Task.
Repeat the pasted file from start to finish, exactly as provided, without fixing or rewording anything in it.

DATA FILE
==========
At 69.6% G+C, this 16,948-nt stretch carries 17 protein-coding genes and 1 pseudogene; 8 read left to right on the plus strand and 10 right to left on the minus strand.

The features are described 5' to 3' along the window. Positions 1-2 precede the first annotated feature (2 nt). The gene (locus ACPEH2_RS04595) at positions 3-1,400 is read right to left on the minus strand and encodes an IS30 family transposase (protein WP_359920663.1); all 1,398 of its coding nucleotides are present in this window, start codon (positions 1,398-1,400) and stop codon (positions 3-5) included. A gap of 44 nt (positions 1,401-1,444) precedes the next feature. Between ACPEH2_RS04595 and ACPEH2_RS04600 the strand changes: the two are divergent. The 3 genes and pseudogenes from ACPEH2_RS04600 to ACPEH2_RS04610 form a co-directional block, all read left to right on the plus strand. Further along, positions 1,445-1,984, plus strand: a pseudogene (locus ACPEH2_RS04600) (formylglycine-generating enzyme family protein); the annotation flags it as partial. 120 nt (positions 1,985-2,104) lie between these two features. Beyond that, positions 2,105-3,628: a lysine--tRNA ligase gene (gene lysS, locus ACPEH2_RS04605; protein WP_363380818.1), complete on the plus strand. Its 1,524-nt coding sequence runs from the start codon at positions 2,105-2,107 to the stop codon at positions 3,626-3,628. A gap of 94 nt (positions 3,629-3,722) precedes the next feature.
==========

At 69.6% G+C, this 16,948-nt stretch carries 17 protein-coding genes and 1 pseudogene; 8 read left to right on the plus strand and 10 right to left on the minus strand.

The features are described 5' to 3' along the window. Positions 1-2 precede the first annotated feature (2 nt). The gene (locus ACPEH2_RS04595) at positions 3-1,400 is read right to left on the minus strand and encodes an IS30 family transposase (protein WP_359920663.1); all 1,398 of its coding nucleotides are present in this window, start codon (positions 1,398-1,400) and stop codon (positions 3-5) included. A gap of 44 nt (positions 1,401-1,444) precedes the next feature. Between ACPEH2_RS04595 and ACPEH2_RS04600 the strand changes: the two are divergent. The 3 genes and pseudogenes from ACPEH2_RS04600 to ACPEH2_RS04610 form a co-directional block, all read left to right on the plus strand. Further along, positions 1,445-1,984, plus strand: a pseudogene (locus ACPEH2_RS04600) (formylglycine-generating enzyme family protein); the annotation flags it as partial. 120 nt (positions 1,985-2,104) lie between these two features. Beyond that, positions 2,105-3,628: a lysine--tRNA ligase gene (gene lysS, locus ACPEH2_RS04605; protein WP_363380818.1), complete on the plus strand. Its 1,524-nt coding sequence runs from the start codon at positions 2,105-2,107 to the stop codon at positions 3,626-3,628. A gap of 94 nt (positions 3,629-3,722) precedes the next feature.